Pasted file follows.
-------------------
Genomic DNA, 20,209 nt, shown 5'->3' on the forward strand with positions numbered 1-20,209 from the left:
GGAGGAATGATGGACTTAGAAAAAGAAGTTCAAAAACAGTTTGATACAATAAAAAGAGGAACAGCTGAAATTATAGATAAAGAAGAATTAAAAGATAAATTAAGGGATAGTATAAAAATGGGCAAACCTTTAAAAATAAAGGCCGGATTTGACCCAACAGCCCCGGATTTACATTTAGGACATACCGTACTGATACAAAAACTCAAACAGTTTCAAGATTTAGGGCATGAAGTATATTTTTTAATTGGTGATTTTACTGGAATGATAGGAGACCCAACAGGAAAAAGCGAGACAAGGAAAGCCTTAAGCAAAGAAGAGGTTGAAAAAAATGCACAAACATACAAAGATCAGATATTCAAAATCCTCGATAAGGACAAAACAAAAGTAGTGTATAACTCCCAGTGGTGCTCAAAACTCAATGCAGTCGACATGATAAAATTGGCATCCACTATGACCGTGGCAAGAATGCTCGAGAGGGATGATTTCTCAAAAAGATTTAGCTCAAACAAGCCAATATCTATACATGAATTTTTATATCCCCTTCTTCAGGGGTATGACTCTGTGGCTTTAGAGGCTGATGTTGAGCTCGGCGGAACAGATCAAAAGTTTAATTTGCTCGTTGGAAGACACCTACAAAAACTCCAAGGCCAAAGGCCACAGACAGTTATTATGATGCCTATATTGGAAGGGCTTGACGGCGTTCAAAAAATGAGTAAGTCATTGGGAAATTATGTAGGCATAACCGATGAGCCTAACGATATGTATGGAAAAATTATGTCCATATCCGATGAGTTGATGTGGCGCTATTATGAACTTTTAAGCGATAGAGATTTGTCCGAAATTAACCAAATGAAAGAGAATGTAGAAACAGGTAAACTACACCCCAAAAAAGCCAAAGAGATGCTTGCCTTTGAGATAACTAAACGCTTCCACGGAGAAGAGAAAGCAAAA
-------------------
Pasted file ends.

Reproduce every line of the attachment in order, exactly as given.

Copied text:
Genomic DNA, 20,209 nt, shown 5'->3' on the forward strand with positions numbered 1-20,209 from the left:
GGAGGAATGATGGACTTAGAAAAAGAAGTTCAAAAACAGTTTGATACAATAAAAAGAGGAACAGCTGAAATTATAGATAAAGAAGAATTAAAAGATAAATTAAGGGATAGTATAAAAATGGGCAAACCTTTAAAAATAAAGGCCGGATTTGACCCAACAGCCCCGGATTTACATTTAGGACATACCGTACTGATACAAAAACTCAAACAGTTTCAAGATTTAGGGCATGAAGTATATTTTTTAATTGGTGATTTTACTGGAATGATAGGAGACCCAACAGGAAAAAGCGAGACAAGGAAAGCCTTAAGCAAAGAAGAGGTTGAAAAAAATGCACAAACATACAAAGATCAGATATTCAAAATCCTCGATAAGGACAAAACAAAAGTAGTGTATAACTCCCAGTGGTGCTCAAAACTCAATGCAGTCGACATGATAAAATTGGCATCCACTATGACCGTGGCAAGAATGCTCGAGAGGGATGATTTCTCAAAAAGATTTAGCTCAAACAAGCCAATATCTATACATGAATTTTTATATCCCCTTCTTCAGGGGTATGACTCTGTGGCTTTAGAGGCTGATGTTGAGCTCGGCGGAACAGATCAAAAGTTTAATTTGCTCGTTGGAAGACACCTACAAAAACTCCAAGGCCAAAGGCCACAGACAGTTATTATGATGCCTATATTGGAAGGGCTTGACGGCGTTCAAAAAATGAGTAAGTCATTGGGAAATTATGTAGGCATAACCGATGAGCCTAACGATATGTATGGAAAAATTATGTCCATATCCGATGAGTTGATGTGGCGCTATTATGAACTTTTAAGCGATAGAGATTTGTCCGAAATTAACCAAATGAAAGAGAATGTAGAAACAGGTAAACTACACCCCAAAAAAGCCAAAGAGATGCTTGCCTTTGAGATAACTAAACGCTTCCACGGAGAAGAGAAAGCAAAA